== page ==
Automotive Substances of Concern

Many automobile manufacturers have developed lists of material which must be reported, restricted or prohibited entirely. Nickel, in the metallic and alloy forms, is generally not restricted but its use may have to be reported. The question has been raised whether certain applications of nickel in automotive applications, where it may come in contact with human skin, are appropriate.

"Nickel Directive" of the EU

In 1994, the European Parliament and the Council of the European Union passed a Directive on nickel which recognized that "the presence of nickel in certain objects coming into direct and prolonged contact with the skin may cause sensitization of humans to nickel and may lead to allergic reactions".

Member States were required to pass national legislation necessary to comply with Directive 94/27/EC, that nickel may not be used:
In products intended to come into direct and prolonged contact with the skin such as:

  • earrings,
  • necklaces, bracelets and chains, anklets, finger rings,
  • wrist-watch cases, watch straps and tighteners,
  • rivet buttons, tighteners, rivets, zippers and metal marks, when these are used in garments

If the rate of nickel release from the parts of these products coming into direct and prolonged contact with the skin is greater than 0.5 :g/cm²/week in a standard sweat test.

The nickel industry supports the objectives of Directive 94/27/EC in reducing the incidence of nickel allergy and nickel allergic contact dermatitis. Controls on the use of nickel-containing articles should be based on an assessment of the level of potential nickel release and the duration and nature of exposure, not on nickel content.  

Despite the fact that the EU Nickel Directive was intended for articles such as jewelry which are "intended to come into direct and prolonged contact with the skin", it appears to have been recently adopted by some automakers in their restricted substances lists.

Is the Nickel Directive Relevant?

The basis of the EU Nickel Directive is that for a nickel-containing product to be a possible cause of allergic contact dermatitis it needs both to be used in close and prolonged contact with the skin and to release considerable amounts of nickel when in such contact. All common nickel-containing grades of stainless steel show very low nickel release rates in sweat tests and hence should cause no concern in any skin contact applications. (The exception might be certain sulphur-containing machinable grades, such as type 303 stainless steel. Use of these grades should be assessed with care.)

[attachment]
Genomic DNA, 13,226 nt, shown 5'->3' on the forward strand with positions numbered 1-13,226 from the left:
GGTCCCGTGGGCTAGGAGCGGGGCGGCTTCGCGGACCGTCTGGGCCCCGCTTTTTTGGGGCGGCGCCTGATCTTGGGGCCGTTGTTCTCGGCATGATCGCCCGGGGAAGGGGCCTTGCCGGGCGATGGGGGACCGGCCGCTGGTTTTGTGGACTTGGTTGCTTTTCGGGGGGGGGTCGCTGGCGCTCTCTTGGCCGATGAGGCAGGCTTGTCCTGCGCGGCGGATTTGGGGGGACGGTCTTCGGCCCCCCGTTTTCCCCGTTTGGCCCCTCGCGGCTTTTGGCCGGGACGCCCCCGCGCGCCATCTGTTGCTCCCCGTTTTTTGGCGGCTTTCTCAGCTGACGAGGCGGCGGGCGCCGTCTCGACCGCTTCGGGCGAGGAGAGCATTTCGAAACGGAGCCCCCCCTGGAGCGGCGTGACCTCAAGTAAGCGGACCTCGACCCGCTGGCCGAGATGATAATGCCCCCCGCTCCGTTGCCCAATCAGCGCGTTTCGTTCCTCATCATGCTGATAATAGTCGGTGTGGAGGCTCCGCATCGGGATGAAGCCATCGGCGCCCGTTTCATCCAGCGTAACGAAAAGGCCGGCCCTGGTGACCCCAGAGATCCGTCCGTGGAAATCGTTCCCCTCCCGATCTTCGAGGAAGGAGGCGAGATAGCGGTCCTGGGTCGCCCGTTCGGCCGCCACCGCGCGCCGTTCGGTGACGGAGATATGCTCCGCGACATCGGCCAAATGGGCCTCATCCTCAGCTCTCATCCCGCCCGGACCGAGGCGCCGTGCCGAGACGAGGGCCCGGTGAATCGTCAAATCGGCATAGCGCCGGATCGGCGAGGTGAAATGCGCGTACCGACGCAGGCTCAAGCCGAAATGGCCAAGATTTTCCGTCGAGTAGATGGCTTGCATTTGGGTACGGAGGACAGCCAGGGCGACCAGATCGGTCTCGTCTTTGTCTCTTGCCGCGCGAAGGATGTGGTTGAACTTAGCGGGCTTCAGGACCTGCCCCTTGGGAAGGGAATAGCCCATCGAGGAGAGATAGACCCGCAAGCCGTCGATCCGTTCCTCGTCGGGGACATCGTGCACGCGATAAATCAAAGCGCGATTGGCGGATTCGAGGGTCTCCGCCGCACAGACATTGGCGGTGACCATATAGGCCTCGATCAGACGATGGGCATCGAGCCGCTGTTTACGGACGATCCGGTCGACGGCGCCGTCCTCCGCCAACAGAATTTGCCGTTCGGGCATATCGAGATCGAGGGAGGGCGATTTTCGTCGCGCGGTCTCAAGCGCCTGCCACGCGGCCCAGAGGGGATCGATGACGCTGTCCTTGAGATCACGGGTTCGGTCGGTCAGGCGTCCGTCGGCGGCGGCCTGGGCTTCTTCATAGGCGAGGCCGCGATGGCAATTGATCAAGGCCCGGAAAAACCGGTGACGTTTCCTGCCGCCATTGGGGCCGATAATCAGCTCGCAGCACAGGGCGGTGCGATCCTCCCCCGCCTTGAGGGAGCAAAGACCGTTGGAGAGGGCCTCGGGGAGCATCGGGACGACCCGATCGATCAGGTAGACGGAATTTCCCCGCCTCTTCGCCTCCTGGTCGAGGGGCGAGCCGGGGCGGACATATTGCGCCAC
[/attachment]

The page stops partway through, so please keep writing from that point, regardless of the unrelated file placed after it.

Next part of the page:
Nickel metal, some copper-nickel alloys, and some nickel-plated articles may release more nickel in simulated sweat and abrasion (EN1811:2011 and EN12474:2009) than is recognised as permissible under the nickel directive. Therefore it would be inappropriate for such products to be used where they can be expected to be in close contact with the skin for prolonged periods.

In the automotive industry, nickel-chromium plated components are widely used on substrates such as aluminium, plastics, zinc alloy and steel. Many, including wheels, door handles and trim are external and unlikely to be "routinely touched". Plated interior parts such as door handles, switches, gear shifts and seat belt fasteners may be routinely touched in normal use, but the skin contact is expected to be brief and intermittent. The use of nickel-chromium coatings to ISO specifications is very appropriate.

We continually encounter products with similar types and frequency of exposure in daily life (eg) door handles, cabinet furniture, tapware, bathroom fittings, domestic appliances and consumer electronics. Such products are ubiquitous and our contact opportunities enormous. Routine touching is not "direct and prolonged" contact with the skin. There is no evidence such routine touching of nickel-chromium plated products leads to allergic contact dermatitis.

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